On September 24, militants shot 40-year-old Mohammad Shafi Teeli in his head at Nowpora of Jammu and Kashmir’s Baramulla district. Gravely injured Shafi succumbed to his injuries in the hospital. Two weeks before that, on September 10, militants sprayed bullets on Ghulam Mohammad Yattoo as he came out of a mosque after the evening prayers at Palhalan village in the same Baramulla district.
Shafi and Yattoo were no ordinary civilians in Jammu and Kashmir. Both were elected heads of Panchayats —the most basic institution of governance in the state. Both were among the hundreds of brave men who had defied the militant threats to become a part of New Delhi’s project aiming at improving governance in the state’s villages.
In fact, the preceding months since the April 2011 Panchayat elections have seen eight Panchayat members being killed by the militants. This terror campaign has further resulted in the resignation of over 60 Panchayat members — with each Panch pasting a hand-written poster in his village declaring, “I had taken part in panchayat elections by mistake, I resign today from panchayat posts. From now onwards we have no affiliation with any political party or Panchayat Raj system.”
Bravado has its own place in politics. However, Jammu and Kashmir Chief Minister Omar Abdullah’s defence on September 26 that the situation in the state is far better than Bihar and other Naxalite-affected states, where the Panchayat members face similar threat from the left-wing extremists, appeared to be poorly timed.
There is no denying the fact that Jammu and Kashmir has vastly improved from the dark days of militancy. Till September 23, 70 fatalities have been recorded in the state, including those of 11 civilians and 12 security forces. If the trend continues for another three months, the state could record the lowest ever militancy-related fatalities since 1989.
The state has around 4,128 Panchayats, with 29,719 panches and 4,130 sarpanches. So eight killings and 60 resignations may not yet spell doom for its future. At the same time, however, to remain oblivious to what could be a tactical campaign to obliterate the most basic symbols of governance would be strategically suicidal. Even as civilian and security forces killings have dipped, this strategy in coming months could nibble at the gains made thus far in this state.
Moreover, these killings are a manifestation of the untamed militant capacity to wreak havoc in the state. Official sources indicate that “the terrorist infrastructure across the borders remains intact” and hence in spite of the reduction in “terrorist-related incidents and their residual strength”, the “threat remains real”. It is possible that the unimpeded threat potential could now be transforming itself into real danger. Data on two trends — infiltration as well as militant activities — underline this contention.
First, data on the level of terrorist infiltration from Pakistan-occupied Kashmir (PoK) indicates that during the first seven months of 2012, cross-border infiltration by terror groups has increased by 100 per cent. Compared to barely 26 such cases in the first seven months of 2011, 67 incidents of successful infiltration were noted till July 2012. Compared to 93 Pakistani militants who attempted to cross over last year, 193 militants have already infiltrated this year. The strategy of pushing in small groups of three to four terrorists is beginning to become a priority area for their handlers.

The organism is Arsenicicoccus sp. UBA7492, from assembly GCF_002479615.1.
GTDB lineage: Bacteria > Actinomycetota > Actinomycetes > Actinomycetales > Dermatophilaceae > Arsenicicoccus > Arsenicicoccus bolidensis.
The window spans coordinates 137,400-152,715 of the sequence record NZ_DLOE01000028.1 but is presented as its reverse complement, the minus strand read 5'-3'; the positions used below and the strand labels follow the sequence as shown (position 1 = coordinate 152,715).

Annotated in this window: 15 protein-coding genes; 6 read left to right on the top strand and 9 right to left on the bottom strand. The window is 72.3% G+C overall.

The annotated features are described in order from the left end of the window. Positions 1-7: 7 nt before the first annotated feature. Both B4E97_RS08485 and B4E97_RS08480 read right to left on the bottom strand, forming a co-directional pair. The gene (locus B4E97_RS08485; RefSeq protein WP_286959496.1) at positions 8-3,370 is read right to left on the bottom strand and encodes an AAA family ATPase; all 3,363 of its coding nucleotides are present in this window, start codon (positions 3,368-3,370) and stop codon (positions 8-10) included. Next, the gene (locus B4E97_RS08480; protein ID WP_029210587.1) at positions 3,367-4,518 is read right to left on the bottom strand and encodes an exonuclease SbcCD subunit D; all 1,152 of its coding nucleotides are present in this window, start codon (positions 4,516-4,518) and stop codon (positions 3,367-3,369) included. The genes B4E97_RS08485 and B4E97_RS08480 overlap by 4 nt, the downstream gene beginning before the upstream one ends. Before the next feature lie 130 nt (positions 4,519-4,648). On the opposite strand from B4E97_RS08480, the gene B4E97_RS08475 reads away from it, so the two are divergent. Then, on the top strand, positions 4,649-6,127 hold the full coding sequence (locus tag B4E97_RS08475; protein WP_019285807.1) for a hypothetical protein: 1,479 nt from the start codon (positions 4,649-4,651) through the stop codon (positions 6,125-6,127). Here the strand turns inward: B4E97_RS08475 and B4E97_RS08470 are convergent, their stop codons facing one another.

Second, a survey of the terrorist-related incidents in the past nine months indicate that the terrorists have succeeded in not only in setting up arms dumps in what could be described as the state’s interior areas, but also carried out a number of precise spectacular attacks on security forces in the heart of Jammu and Kashmir’s urban centres. These attacks may not have resulted in large number of fatalities yet. But to assume that the prevailing peace would last for ever could be an entirely erroneous conclusion.
A day after Shafi was gunned down in Baramulla, Pakistan President Asif Ali Zardari reiterated in the United Nations that Pakistan “will continue to support the right of the people of Jammu and Kashmir to peacefully choose their destiny”. It is unmistakable that the more Pakistan’s civilian government comes under pressure for its derisory existence, the more inclined it will be to fall back on the old tactic — raking up the issue of Kashmir. Far from being innocent calls for ‘justice’ in Jammu and Kashmir, such speeches could prove to be clarion calls to re-initiate the campaign of terror in this troubled state.
It is now clearly up to New Delhi to recognise the danger and ponder whether its peace project with Pakistan can co-exist with the latter’s wilful design to up the ante in Jammu and Kashmir.
This article was published by New Indian Express and reprinted with permission.